Monday, April 05, 2021

Jim Dodge, Stone Junction (1990)

This book has a Pynchon blurb, and was represented to me as the kind of thing I'd like, maybe, so I read it.  It's about a boy named Daniel Pearse, who grows up with his mother Annalee living a kind of itinerant lifestyle and becoming involved with a group called AMO--Alliance of Magicians and Outlaws--a kind of secret society devoted to...well, not wholly clear what, beyond generally being those things, and helping one another out when necessary.  When Annalee is killed in an apparent accident, Daniel is more or less raised by this group, bouncing around from idiosyncratic teacher to idiosyncratic teacher, where he learns about meditation, drugs, gambling, safecracking, disguises...actually, I guess that's mostly it.  Did he ever learn, like arithmetic?  Unclear.  At any rate, the group has a plan to steal a huge diamond from a heavily-guarded government facility, and he is chosen to do be the lead guy there.  And I won't spoil what happens next, I guess.

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Friday, March 12, 2021

Alfred Döblin, Berlin Alexanderplatz (1929)

Here's a novel that you sometimes hear about.  It's considered one of the foremost texts of modernism, and it was very popular in its time, but it seems to be comparatively neglected these days.  I feel like it's probably better-known of late through Fassbender's 1980 miniseries adaptation.  So, why not check it out?

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Saturday, March 06, 2021

Cancel Culture Has Gone Exactly Far Enough!

I don't one hundred percent know if this is true, since it seems to be only being reported by right-wing outlets (this could just be because normal people don't care about it), but supposedly, Mallard Fillmore has been cancelled.  In my early blogging years, I was somewhat obsessed with the strip, so I should probably have some kind of celebration requiem for its passing.

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Thursday, March 04, 2021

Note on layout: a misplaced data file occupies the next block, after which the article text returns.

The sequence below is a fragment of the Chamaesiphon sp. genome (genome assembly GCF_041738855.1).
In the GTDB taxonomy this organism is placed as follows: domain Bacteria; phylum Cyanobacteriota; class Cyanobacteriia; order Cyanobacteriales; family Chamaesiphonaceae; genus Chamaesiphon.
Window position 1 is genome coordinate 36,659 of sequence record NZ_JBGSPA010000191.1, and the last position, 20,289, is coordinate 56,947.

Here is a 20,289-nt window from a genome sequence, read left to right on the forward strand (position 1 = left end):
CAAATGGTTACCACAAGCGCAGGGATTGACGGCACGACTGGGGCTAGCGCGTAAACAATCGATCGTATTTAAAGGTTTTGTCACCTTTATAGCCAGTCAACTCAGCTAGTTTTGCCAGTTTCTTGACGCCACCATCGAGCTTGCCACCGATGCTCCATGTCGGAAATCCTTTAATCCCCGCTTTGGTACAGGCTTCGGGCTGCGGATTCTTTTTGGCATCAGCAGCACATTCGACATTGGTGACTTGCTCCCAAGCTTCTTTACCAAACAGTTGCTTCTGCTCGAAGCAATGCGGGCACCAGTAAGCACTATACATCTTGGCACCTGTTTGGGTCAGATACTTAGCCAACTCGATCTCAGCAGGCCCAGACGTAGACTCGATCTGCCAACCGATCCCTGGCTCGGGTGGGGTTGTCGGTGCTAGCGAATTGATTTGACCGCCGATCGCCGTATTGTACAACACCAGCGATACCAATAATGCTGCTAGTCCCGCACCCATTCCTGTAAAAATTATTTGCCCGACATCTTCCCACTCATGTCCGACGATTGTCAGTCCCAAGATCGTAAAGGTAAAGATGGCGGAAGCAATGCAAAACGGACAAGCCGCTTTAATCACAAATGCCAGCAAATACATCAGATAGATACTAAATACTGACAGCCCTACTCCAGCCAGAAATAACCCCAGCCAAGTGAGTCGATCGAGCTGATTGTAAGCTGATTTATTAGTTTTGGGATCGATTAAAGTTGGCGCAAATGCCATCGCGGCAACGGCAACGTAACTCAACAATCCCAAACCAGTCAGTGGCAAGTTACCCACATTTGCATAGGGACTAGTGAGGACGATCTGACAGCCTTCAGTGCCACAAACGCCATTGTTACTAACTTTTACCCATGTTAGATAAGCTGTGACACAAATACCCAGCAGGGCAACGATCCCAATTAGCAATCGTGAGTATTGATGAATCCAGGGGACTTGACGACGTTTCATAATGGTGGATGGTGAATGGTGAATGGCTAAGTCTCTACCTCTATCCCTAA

If I Ran the SeussCo

So I kind of want to talk about the Dr. Seuss thing--with the Seuss Foundation discontinuing six books that they deemed to be racially insensitive--but the problem is, there are just so many right-wing culture-warrior shitheads, and it's hard to have a conversation without feeling like you're in some way engaging with them.  So let's just let it be noted that they are arguing in one hundred percent bad faith, they don't actually care even a tiny bit about Seuss other than this providing them with a convenient cudgel, they'd almost certainly never even heard of any of the books being banned, and that, really, they suck in every way.  I don't care what they say, as indeed nobody should.  They can go straight to heck.  Though I should also say that I'm not a fan of scornful liberals dismissing the books tout court on the basis of their newly-discovered principle that Dr. Seuss sucks.  Much less people who note that they've never heard of the books in question, as if that has anything to do with anything.  A pox on both yer dumb ol' houses!

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Sunday, January 24, 2021

John le Carré, Call for the Dead (1961), A Murder of Quality (1962), and The Spy Who Came in from the Cold (1963)

I'd been thinking about trying le Carré for some time, so I decided to start at the beginning.  I wouldn't do this with any ol' writer, but hey, his first novels are also his first George Smiley novels, and if I get into the series, I'll want to read them at some point, but it might be anticlimactic.  So why not just bowl on through?  They're all short, anyway.

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Monday, December 28, 2020

E.T.A. Hoffmann, The Life and Opinions of the Tomcat Murr (1821)

Hoffmann, of whom there are famous Tales.  A book I'd had on the radar for some time.  That title is not taking liberties with the German; it is indeed meant to evoke Tristram Shandy, of which Hoffmann was a big fan.

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Saturday, December 05, 2020

Wilkie Collins, The Dead Secret (1856)

So I had previously read Basil, Collins' second novel, and thought it flawed but still relatively fun and promising.  So I decided to read this one, his fourth--right before The Woman in White.  Surely it would be at least as good, right?

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